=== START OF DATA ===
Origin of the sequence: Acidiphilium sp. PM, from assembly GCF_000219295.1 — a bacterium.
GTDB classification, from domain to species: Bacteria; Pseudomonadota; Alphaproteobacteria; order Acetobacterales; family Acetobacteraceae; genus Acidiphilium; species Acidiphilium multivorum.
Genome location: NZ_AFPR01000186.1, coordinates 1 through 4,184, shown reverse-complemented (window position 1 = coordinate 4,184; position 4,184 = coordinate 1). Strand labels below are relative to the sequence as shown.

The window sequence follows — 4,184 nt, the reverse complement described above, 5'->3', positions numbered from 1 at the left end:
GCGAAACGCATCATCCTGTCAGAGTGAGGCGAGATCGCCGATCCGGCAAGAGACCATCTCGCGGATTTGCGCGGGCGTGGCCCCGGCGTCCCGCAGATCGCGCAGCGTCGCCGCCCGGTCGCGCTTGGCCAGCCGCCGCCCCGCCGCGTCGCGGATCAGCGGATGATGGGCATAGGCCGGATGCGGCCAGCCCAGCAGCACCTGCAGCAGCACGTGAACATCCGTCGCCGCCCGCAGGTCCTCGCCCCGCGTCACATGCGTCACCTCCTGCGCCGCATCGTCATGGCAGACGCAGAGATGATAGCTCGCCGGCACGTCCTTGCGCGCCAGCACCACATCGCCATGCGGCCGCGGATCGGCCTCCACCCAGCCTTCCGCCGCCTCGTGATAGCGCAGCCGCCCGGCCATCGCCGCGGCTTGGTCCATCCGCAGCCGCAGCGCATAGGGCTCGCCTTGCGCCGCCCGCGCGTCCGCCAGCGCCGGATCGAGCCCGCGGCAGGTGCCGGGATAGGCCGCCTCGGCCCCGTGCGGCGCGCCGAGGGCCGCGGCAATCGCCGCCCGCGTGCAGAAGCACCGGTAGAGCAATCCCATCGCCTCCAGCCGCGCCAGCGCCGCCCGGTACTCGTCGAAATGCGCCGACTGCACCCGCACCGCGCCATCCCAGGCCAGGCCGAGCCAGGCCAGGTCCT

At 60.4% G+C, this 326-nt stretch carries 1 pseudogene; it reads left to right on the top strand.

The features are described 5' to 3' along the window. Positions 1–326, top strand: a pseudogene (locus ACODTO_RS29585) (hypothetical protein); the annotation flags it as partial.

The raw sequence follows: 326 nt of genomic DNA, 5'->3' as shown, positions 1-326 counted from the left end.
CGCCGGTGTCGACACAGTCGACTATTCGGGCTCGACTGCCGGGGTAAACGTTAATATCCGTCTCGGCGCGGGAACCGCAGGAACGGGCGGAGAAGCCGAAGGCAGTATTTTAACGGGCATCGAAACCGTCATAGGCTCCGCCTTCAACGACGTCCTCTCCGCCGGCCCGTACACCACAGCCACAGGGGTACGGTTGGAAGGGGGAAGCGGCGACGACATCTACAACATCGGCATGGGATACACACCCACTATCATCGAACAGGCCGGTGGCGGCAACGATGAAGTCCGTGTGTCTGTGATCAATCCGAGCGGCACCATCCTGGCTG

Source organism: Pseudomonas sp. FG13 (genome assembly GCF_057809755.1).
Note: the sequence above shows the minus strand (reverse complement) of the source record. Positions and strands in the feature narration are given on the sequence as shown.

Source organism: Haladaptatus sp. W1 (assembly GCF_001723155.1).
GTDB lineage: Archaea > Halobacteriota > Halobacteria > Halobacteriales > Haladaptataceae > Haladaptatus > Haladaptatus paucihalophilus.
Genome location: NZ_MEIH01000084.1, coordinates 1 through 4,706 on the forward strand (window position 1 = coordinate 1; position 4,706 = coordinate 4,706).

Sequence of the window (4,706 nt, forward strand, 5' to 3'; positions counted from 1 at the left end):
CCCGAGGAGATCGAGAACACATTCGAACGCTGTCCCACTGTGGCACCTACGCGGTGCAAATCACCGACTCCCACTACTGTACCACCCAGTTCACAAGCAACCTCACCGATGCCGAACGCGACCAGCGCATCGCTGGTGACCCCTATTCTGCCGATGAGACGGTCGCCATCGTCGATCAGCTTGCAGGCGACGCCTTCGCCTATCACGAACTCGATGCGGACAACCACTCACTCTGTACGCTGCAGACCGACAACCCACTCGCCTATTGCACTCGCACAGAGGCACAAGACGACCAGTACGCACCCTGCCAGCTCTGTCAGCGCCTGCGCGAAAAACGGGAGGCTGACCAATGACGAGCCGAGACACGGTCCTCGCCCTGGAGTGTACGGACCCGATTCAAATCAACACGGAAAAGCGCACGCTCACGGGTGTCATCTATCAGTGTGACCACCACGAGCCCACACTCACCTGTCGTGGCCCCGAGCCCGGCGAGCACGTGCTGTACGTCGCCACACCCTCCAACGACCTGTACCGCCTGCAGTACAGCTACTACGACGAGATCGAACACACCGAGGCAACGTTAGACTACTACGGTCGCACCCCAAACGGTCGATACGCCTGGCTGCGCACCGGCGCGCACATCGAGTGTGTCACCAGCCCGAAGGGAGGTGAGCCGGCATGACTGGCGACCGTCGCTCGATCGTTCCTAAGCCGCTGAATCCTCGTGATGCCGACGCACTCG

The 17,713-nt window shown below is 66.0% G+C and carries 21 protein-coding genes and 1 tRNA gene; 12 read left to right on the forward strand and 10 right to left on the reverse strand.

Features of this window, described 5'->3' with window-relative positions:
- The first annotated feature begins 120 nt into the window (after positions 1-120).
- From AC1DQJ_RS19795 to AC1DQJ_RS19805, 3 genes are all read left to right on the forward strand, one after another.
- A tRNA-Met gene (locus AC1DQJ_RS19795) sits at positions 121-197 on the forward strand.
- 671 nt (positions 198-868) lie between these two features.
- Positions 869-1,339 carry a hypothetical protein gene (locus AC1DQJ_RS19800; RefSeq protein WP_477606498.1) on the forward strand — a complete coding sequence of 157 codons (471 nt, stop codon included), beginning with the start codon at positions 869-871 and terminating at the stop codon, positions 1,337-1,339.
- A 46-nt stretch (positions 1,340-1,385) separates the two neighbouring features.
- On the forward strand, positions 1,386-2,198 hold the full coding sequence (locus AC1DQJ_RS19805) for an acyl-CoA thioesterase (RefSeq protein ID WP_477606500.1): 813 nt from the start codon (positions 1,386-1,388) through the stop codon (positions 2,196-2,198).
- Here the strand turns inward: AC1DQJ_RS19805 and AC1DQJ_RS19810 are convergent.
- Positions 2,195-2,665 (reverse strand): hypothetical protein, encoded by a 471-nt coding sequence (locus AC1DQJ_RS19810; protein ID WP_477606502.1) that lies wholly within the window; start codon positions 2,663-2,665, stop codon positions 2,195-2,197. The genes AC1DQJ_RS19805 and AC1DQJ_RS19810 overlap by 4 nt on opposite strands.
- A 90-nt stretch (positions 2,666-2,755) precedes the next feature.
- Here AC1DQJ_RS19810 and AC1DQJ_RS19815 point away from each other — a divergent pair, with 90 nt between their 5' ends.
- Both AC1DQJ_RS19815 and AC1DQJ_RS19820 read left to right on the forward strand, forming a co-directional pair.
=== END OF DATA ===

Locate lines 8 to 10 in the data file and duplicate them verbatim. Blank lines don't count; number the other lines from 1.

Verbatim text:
The raw sequence follows: 326 nt of genomic DNA, 5'->3' as shown, positions 1-326 counted from the left end.
CGCCGGTGTCGACACAGTCGACTATTCGGGCTCGACTGCCGGGGTAAACGTTAATATCCGTCTCGGCGCGGGAACCGCAGGAACGGGCGGAGAAGCCGAAGGCAGTATTTTAACGGGCATCGAAACCGTCATAGGCTCCGCCTTCAACGACGTCCTCTCCGCCGGCCCGTACACCACAGCCACAGGGGTACGGTTGGAAGGGGGAAGCGGCGACGACATCTACAACATCGGCATGGGATACACACCCACTATCATCGAACAGGCCGGTGGCGGCAACGATGAAGTCCGTGTGTCTGTGATCAATCCGAGCGGCACCATCCTGGCTG

Source organism: Pseudomonas sp. FG13 (genome assembly GCF_057809755.1).